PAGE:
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Harlan Koff and Carmen Maganda

Volume five of Regions & Cohesion has focused significant attention on the subject of regional development. It has done so because 2015 is such an important year in relation to development debates given the definition of the post-Millennium Development Goals (MDGs) agenda in the United Nations and the official declaration of 2015 as the European Union Year for Development. The introduction to the Leadership Forum of the Spring 2015 issue included important reflections on the theme of “transformative development.” The introduction openly asked whether 2015 could be a decisive year for the global development agenda or whether it will be remembered for global summitry, international declarations and little more.

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Introduction to the Leadership Forum

2015: A decisive year for development?

Harlan Koff and Carmen Maganda

The Millennium Development Goals (MDGs) mean many things to many people. Public debates have recognized the critical role they played in helping the topic of development, the related struggle against poverty and its environmental implications to emerge in the collective consciousness of global actors. In fact, diminishing the number of people living in extreme poverty by half, the main priority of the MDGs, is the most notable success of this political process that began with the Millennium Development Summit in 2000. At the same time, the MDGs have been heavily criticized by leaders and academics for being indicator-driven and, in some cases, unrealistic. It still seems that five of the eight MDGs will not be met before the goals expire in 2015.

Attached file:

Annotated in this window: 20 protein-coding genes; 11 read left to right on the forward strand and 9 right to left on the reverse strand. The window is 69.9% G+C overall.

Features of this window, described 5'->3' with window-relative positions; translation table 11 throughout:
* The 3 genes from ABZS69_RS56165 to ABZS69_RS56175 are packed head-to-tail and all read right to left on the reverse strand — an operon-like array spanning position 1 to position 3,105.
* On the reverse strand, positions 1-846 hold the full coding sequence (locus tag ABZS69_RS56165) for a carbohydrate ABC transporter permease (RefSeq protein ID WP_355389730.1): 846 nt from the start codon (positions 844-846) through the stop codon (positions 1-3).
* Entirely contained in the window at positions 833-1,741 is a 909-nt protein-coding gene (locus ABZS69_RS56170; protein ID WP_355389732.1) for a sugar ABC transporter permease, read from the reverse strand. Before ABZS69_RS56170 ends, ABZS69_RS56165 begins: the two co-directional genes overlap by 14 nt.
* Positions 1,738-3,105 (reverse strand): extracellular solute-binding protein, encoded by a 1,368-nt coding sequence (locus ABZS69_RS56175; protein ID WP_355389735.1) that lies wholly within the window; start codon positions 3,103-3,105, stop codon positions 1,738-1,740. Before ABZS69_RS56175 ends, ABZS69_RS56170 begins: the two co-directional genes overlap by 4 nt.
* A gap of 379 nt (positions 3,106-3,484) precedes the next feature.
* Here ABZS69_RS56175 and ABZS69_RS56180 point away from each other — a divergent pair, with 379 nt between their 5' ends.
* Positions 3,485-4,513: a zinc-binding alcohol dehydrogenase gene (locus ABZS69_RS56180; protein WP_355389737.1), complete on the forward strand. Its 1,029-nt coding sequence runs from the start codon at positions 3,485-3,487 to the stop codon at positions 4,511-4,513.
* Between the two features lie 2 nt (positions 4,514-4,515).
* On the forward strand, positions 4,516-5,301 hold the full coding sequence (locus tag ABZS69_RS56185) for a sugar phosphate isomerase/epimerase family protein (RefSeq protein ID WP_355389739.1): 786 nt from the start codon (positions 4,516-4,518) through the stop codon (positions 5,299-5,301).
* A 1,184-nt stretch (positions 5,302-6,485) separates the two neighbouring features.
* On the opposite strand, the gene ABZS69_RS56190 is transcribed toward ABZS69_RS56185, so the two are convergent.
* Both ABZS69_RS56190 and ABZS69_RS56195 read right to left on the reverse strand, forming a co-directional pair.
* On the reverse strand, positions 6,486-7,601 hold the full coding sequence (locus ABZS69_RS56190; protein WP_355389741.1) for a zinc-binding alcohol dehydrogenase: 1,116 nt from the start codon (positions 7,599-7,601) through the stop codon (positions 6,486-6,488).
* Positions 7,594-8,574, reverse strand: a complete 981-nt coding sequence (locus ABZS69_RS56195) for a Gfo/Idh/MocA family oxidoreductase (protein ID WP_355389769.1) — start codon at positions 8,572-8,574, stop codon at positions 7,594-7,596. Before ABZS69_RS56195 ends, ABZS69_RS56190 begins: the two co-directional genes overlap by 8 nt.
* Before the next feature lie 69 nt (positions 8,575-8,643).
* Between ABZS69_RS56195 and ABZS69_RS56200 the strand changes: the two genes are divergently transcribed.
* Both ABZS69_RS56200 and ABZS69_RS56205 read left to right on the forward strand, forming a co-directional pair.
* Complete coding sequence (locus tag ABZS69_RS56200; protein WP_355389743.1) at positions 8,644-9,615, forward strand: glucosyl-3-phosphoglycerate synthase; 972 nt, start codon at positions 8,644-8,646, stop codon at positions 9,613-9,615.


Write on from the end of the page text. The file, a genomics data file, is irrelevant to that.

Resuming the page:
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Carmen Maganda and Harlan Koff

In the editorial note of the first issue of Regions & Cohesion, we directly asked ourselves and our readers: What role do people play in regional integration processes? Regions have, indeed, developed in different ways and for different reasons. One of the main questions behind the mission of this journal asks: Are territories serving their citizens, or do citizens serve the needs of expanding territories and interconnected markets?